Overhauled at New York from 8 November – 18 December, Florence Nightingale loaded Marines at Norfolk, and with them arrived at Pearl Harbor on 10 January 1945. Here she debarked the Marines and loaded soldiers and Army equipment for the Marianas. She sailed among these islands, transporting casualties, mail, and cargo to Guam, made one cargo voyage to Ulithi, and returned to Pearl Harbor on 22 March. On 7 April, again troop laden, she got underway for Okinawa, off which she lay to discharge reinforcements from 3–8 May, undergoing many air raids but suffering no damage.[1]

The transport reached San Francisco from action waters on 27 May 1945, and sailed 11 days later to carry men of naval construction battalions and their equipment to Okinawa. She returned to Pearl Harbor on 20 August to begin occupation transport duty, which found her calling at Eniwetok and Yokosuka before her return to Portland, Oregon, on 15 November.[1]

Between 21 November and 6 December 1945 the Florence Nightingale transported Project Paperclip V-2 rocket scientists, including Hans Lindenberg,[9] from Le Havre to New York.[10]

Between 13 December and 16 February 1946, she again voyaged to the Far East, carrying occupation troops to Korea, and returning to Long Beach, California, with servicemen eligible for discharge. At Long Beach she loaded German prisoners of war, with whom she sailed for Liverpool, England, on 26 February. Landing the homeward-bound Germans in England for further transfer, Florence Nightingale embarked troops at Le Havre for transportation to New York City, where she docked on 8 April 1946. The transport was decommissioned on 1 May 1946 and transferred to the War Shipping Administration the same day.[1]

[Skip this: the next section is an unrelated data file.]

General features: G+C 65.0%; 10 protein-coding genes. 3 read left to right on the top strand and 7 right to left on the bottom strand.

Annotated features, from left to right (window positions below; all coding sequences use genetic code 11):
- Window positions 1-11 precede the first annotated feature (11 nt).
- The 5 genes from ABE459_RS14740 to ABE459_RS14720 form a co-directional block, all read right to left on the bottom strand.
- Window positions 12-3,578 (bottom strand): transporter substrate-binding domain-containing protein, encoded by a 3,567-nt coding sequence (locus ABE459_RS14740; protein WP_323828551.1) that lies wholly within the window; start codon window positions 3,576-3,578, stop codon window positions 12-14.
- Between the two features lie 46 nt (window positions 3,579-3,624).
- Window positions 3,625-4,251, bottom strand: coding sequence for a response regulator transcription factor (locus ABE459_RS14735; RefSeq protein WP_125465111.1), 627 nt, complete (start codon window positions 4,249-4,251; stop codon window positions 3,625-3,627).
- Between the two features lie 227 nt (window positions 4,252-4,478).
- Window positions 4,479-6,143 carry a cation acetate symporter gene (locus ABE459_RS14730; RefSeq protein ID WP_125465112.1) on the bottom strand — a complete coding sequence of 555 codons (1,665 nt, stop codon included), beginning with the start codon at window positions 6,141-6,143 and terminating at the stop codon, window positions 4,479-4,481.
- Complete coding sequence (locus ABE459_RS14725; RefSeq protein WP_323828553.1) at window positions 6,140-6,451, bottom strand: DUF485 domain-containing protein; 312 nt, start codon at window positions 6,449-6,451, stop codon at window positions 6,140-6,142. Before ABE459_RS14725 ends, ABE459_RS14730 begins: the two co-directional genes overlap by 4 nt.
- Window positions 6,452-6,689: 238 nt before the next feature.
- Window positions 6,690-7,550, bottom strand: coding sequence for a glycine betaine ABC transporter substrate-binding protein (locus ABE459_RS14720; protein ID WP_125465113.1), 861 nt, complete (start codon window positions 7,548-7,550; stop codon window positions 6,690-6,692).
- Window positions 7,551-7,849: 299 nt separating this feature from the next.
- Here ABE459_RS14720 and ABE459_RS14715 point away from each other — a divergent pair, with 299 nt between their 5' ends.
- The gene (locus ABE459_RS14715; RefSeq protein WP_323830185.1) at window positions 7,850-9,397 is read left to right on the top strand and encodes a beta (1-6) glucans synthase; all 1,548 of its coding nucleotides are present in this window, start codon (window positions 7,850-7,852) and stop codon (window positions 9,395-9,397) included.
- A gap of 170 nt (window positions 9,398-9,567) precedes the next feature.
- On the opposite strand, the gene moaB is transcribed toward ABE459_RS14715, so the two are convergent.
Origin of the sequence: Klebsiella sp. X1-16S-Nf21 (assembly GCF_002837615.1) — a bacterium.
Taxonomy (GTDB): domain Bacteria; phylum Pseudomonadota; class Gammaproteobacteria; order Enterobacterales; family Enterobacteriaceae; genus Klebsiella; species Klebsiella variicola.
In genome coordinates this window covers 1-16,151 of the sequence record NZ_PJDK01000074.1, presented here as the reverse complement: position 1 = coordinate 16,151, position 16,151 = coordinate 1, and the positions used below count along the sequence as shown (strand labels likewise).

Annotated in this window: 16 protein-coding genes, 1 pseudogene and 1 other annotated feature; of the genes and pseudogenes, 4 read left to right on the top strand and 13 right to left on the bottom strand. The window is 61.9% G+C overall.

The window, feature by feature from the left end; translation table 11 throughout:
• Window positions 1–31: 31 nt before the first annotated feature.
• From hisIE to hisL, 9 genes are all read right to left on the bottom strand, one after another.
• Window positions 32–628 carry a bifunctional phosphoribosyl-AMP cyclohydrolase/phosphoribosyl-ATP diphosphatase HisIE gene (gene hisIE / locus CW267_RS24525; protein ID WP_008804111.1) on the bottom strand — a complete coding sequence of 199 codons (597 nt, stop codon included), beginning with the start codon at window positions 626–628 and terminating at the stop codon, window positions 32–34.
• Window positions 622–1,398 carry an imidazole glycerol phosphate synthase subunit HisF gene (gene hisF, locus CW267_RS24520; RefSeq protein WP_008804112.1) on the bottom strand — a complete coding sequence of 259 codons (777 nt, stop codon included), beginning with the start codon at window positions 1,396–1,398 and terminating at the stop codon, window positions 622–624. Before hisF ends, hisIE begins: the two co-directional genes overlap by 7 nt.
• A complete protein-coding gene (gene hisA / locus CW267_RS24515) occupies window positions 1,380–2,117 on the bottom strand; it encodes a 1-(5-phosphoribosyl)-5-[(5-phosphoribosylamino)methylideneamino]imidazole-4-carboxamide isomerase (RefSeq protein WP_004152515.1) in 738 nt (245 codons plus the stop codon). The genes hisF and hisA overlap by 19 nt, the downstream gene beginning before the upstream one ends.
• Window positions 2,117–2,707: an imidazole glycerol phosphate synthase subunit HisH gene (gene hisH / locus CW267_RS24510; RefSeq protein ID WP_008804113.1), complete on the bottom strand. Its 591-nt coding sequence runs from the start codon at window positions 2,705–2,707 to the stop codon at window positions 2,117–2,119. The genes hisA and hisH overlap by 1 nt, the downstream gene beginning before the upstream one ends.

Florence Nightingale received four battle stars for World War II service.[1]

Commercial operation

On 1 May 1946, the ship was delivered to Moore-McCormack Lines at Hoboken, New Jersey and operated for the line until sold to Pacific Transport Lines in July 1953 and renamed Japan Transport. The ship was then sold to States Steamship Co. August 1957 and renamed Texas. The ship was traded in to the government on 20 May 1966, placed in the Olympia, Washington reserve fleet until sold for scrap to Zidell Explorations on 2 November 1970.[2]


  1. ^ a b c d e f g h i j k l m n o p q r s t u v Dictionary of American Naval Fighting Ships:Florence Nightingale.
  2. ^ a b c d e f Maritime Administration Ship History & Mormacsun.
  3. ^ Masterson 1949, p. 731.
  4. ^ Matloff 1953–59, p. 132.
  5. ^ Williford 2010, p. 257.
  6. ^ Williford 2010, pp. 259–260.
  7. ^ Morton 1962, p. 189.
  8. ^ Masterson 1949, p. 27.
  9. ^ Huzel, Dieter K (1962). PeenemΓΌnde to Canaveral. Englewood Cliffs NJ: Prentice Hall. p. 210.
  10. ^ Ordway, Frederick I, III; Sharpe, Mitchell R (1979). The Rocket Team. Apogee Books Space Series 36. New York: Thomas Y. Crowell. p. 358.